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8 Things Dogs Hate About Kennels—and How to Avoid Them

custom dog kennelDogs have endless love for their owners. They don’t care if you’ve had a bad day, just won the lottery, or forgot to take out the trash (again). Yet for all their forgiveness, there’s one thing that can drive even the best-behaved dogs crazy: a subpar dog kennel!

In exchange for unlimited devotion and a lifetime of companionship, the least you can do is put together a dog kennel your pet will enjoy. Here are the top reasons dogs dislike kennel living:

1. Being vulnerable to attack. Chain link comes in different thicknesses, commonly ranging from eight-gauge to twelve-gauge. The smaller the gauge, the thicker the wire will be. Make sure you choose a gauge that’s strong enough to contain your pet—the larger and more aggressive the dog, the thicker you need. And if there are larger animals roaming the neighborhood, using a stronger wire can protect your dog from attack.

2. Getting cuts or scrapes from metal fencing. The last thing your dog needs is to injure himself on damaged or rusty fencing. Because outdoor kennels need to be able to stand up to the elements, make sure that the finish on the wire you select can resist the effects of weathering. For superior protection against rust, use galvanized metal tubing equipped with a powder coat finish. You should also use bent metal tubing whenever possible to help cut down on potential sharp edges.

3. Too many things to bark at. It’s stressful to your pet to be constantly hounded by distractions. Pick a spot where your dog won’t notice the mailman, people walking by on the street, or neighbors’ pets. Set up your kennel in a quiet part of the backyard without a view of any major intersections to give your dog a relaxing place to stay. Since they’re almost always built in the backyard, dog kennels placed appropriately can help reduce noise in the neighborhood.

4. Walking on hot pavement. The location of your dog kennel is directly tied to an important factor to your dog’s health: exposure to the weather. To prevent prolonged exposure to extreme temperatures, build your kennel on grass or a shaded concrete area. Avoid building on blacktop or any other surface that could easily retain heat to make an uncomfortable floor. If your yard gets its fair share of sun, pick a spot that affords natural shade or construct a roof for your dog kennel.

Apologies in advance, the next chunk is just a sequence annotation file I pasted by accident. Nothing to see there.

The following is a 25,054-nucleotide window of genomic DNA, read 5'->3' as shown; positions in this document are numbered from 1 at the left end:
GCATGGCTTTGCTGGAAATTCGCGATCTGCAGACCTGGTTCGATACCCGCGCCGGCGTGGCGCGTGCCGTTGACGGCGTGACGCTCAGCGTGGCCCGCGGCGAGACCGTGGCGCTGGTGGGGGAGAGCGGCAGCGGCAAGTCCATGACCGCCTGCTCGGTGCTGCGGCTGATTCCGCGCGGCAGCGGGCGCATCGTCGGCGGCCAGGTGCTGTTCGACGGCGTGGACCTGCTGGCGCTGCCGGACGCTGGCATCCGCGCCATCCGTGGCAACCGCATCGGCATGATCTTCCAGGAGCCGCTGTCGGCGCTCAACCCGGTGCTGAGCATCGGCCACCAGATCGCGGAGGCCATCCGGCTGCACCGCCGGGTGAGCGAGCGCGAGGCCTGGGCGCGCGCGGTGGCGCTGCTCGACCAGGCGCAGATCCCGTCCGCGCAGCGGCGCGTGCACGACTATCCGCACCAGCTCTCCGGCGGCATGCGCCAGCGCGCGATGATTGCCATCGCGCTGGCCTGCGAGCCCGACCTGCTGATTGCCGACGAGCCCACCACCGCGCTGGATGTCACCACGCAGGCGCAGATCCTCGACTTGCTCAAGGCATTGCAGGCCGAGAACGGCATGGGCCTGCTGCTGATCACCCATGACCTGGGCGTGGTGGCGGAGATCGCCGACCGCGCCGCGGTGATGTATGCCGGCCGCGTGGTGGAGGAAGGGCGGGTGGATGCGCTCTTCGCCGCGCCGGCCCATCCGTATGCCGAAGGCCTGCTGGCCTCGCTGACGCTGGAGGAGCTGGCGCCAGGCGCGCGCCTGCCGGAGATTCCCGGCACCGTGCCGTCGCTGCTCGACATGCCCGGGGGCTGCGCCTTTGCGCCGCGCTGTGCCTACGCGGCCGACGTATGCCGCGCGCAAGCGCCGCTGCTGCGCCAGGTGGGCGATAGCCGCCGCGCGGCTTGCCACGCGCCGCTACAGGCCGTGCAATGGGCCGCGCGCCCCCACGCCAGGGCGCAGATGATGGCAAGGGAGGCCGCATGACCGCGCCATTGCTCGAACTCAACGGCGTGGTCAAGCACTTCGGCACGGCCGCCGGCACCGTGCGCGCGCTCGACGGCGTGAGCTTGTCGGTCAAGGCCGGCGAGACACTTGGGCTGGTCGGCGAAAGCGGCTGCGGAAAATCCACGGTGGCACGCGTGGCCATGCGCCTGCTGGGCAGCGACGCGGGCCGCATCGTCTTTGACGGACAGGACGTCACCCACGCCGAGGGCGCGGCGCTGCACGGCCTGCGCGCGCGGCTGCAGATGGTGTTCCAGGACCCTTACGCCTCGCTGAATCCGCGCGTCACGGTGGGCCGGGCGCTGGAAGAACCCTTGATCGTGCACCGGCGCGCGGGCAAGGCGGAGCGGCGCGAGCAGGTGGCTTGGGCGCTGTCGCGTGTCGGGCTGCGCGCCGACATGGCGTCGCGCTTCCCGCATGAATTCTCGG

5. Sitting in a pool of muddy water. Some dogs love to roll in the mud, but even they need a place to dry out every now and then. If possible, build your kennel on a slope to improve drainage. This will not only keep rainfall from pooling on the ground, but it will make cleaning up after your dog easier.

6. Getting constantly rained on. Even if you select the perfect location, rain is still a factor to watch out for. Adding a roof to the kennel will help keep your dog comfortable should it rain, hail or snow. Roofs can be constructed out of many types of materials. Tarps, plywood or canvas make for quick solutions, but for the best protection opt for a corrugated sheet metal roof to provide excellent drainage flow as well as plenty of shade. If you do choose to add a roof to your dog kennel, installing it at an angle will help direct any rainfall away from your dog and give you more control over the draining process.

7. Wallowing in a dirty kennel. Keeping your dog kennel clean is a major step in maintaining good health. Even if your dog is especially neat, bacteria and germs can easily form over time. For a conventional metal kennel, simply spray it with a cleaning solution once a week before hosing it down.

8. The screech of a creaky gate. If it’s annoying to you, think what it sounds like to your dog’s sensitive ears. To keep the gate working smoothly without creaking, spray a silicone-based lubricant on the hinges once a month.

Keep these tips in mind, and your dog will be eternally grateful for his new, comfortable kennel.

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